So, you’re a college graduate – maybe recent, maybe not-so-recent – and you find yourself without a job. It’s been a few months, you’re starting to think bad thoughts. You’re not panicking yet, but you’re definitely thinking about panicking. You need to jump start your job search but you don’t know what to do.
At that very moment you happen to glance at your alma mater’s monthly magazine and see an ad for the university club. It’s a private club that charges an initiation fee and dues but it would almost certainly be a solid networking resource. The question is, do the very definite and measurable costs outweigh the less quantifiable benefits?
Let’s analyze: Say you’re an alum of Columbia University here in New York. You graduated in 1993, and though you’ve lived in the New York City area since then, you’ve never felt a need to join the Columbia Club. But now you’re thinking about joining. What do you get?
1. A Place to Hang Out. The Columbia Club shares a building with the Princeton Club of New York. It’s a pretty swanky building in midtown Manhattan which has a restaurant, bar and a hotel open to club members and their families. The hotel rooms run about $230 a night, which is a pretty good deal for Manhattan, and would be a good place for your parents to stay when they are visiting from Cleveland. Also, when you’re tired of sitting in your apartment all day, not working, you’ll have another place to go … and not work.
2. Networking. The Columbia Club hosts regular events for members, many of which are geared toward those who are job hunting. “We are starting to see more and more networking as a result of the economic situation,” said John R. D. Celock, chair of the club’s program committee. He said that the club recently sponsored an event with the university’s Center for Career Education which featured a panel how to use the school as a resource during a job search.
3. A Place to Work Out. Since you lost your job, you had to drop your pricey $120 per month membership at that high-end sports club, but you’re happy to learn that the Club has its own gym and it only costs $360 per year. Still, given that your income is nonexistent, you’ll have to crunch the numbers to see if you can come up with the cash. Squash, massages and the on-site barber are extra, of course.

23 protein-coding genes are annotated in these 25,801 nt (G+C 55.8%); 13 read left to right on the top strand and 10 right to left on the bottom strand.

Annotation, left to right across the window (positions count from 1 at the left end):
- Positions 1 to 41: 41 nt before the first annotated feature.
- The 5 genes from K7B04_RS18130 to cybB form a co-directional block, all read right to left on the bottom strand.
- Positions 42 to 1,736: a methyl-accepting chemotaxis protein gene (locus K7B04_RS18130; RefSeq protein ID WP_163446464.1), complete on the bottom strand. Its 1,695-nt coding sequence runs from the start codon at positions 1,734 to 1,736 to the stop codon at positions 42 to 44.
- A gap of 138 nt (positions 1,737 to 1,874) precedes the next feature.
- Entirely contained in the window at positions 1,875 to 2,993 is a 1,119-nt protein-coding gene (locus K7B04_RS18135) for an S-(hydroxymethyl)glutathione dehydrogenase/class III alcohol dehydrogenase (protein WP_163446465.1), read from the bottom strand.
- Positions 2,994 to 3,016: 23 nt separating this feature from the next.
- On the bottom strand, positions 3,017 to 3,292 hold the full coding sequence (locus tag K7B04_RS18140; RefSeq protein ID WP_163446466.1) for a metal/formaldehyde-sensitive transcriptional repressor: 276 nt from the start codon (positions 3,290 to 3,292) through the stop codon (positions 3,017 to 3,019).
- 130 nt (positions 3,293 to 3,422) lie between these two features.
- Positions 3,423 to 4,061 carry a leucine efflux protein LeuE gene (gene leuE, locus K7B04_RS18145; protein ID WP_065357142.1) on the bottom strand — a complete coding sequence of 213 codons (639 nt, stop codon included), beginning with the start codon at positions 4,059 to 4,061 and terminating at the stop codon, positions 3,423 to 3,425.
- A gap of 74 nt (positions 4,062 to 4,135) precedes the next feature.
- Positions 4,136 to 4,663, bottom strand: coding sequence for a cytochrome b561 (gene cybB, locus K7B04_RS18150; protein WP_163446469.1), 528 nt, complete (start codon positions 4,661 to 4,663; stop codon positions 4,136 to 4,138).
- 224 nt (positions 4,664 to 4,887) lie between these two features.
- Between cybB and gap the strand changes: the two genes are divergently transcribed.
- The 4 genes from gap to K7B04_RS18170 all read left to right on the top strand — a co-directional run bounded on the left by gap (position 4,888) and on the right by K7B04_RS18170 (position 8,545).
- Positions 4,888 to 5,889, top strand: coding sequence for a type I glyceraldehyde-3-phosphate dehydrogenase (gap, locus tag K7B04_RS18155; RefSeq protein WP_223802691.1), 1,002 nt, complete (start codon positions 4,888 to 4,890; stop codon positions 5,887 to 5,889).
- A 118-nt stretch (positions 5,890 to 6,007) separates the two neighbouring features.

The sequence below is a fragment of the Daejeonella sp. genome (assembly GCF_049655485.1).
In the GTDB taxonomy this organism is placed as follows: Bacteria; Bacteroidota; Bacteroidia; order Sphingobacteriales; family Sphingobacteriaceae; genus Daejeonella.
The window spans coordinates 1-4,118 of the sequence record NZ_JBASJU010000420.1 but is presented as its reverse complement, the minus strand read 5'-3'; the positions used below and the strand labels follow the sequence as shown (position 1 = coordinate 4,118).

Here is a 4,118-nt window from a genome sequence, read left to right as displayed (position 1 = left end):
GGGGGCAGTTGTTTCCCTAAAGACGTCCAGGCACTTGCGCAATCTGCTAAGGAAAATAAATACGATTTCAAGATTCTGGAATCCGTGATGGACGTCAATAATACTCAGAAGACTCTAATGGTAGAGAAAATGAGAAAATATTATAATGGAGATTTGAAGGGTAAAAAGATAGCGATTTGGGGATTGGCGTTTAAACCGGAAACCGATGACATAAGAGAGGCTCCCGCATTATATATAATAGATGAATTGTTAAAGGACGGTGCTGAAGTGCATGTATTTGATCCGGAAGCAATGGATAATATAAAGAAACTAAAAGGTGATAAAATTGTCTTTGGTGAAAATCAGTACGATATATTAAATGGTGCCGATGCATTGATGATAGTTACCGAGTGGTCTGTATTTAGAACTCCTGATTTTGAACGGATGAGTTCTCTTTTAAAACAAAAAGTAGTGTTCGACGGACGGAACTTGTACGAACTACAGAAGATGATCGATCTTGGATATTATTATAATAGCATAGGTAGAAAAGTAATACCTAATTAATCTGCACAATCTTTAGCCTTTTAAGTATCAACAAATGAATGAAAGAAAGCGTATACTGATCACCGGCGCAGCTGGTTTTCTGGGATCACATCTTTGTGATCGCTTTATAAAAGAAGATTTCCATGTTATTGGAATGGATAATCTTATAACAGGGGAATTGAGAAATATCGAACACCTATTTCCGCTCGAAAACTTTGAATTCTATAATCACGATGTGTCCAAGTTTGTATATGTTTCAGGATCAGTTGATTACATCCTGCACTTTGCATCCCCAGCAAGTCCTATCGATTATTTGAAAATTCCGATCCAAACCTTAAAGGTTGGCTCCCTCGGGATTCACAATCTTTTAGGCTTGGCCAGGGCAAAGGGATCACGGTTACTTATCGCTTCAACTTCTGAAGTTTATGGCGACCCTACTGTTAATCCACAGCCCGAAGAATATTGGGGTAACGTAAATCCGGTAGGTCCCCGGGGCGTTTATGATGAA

4. Travel Options. When you join a club like this you generally get reciprocal memberships at similar clubs all over the world. Columbia Club members, for example, can use the facilities at The Army Navy Club in Washington, D.C., The University Club of Chicago and the United Oxford & Cambridge University Club in London, among many others.
So clearly, membership has its benefits … privileges, even. But what’s it going to run you?
When you join one of these clubs they generally hit you twice: first with an initiation fee, and then with an annual fee. Sometimes there’s an application fee too. If you join right after you graduate, then the initiation fee is often waived, but the annual fee usually goes up as you get older and presumably better able to afford the expense. They also charge more for people who live in New York City, as opposed to people who live in the suburbs or out of state, because the city dwellers will probably use the facilities more often.
So, since you graduated before 2000, and now live in the burbs, the initiation fee is $1,000 and your annual fee is $1,135. If you graduated in 2002, however, you’ll pay a $750 initiation fee and then $625 in annual dues (plus tax).
Not exactly cheap. For someone who’s unemployed and feeling the financial squeeze, membership in one of these clubs is probably cost prohibitive. But it’s worth keeping tabs on since many of the events they host are open to all alumni, not just members. And beyond that, there are plenty of ways to network, alumni groups included, that won’t cost you a couple thousand bucks to join. But I don’t have to tell you that. Bottom line is, if you can afford a university club – great. If not, you’ll have to be a bit more scrappy … and perhaps crash the club on occasion.
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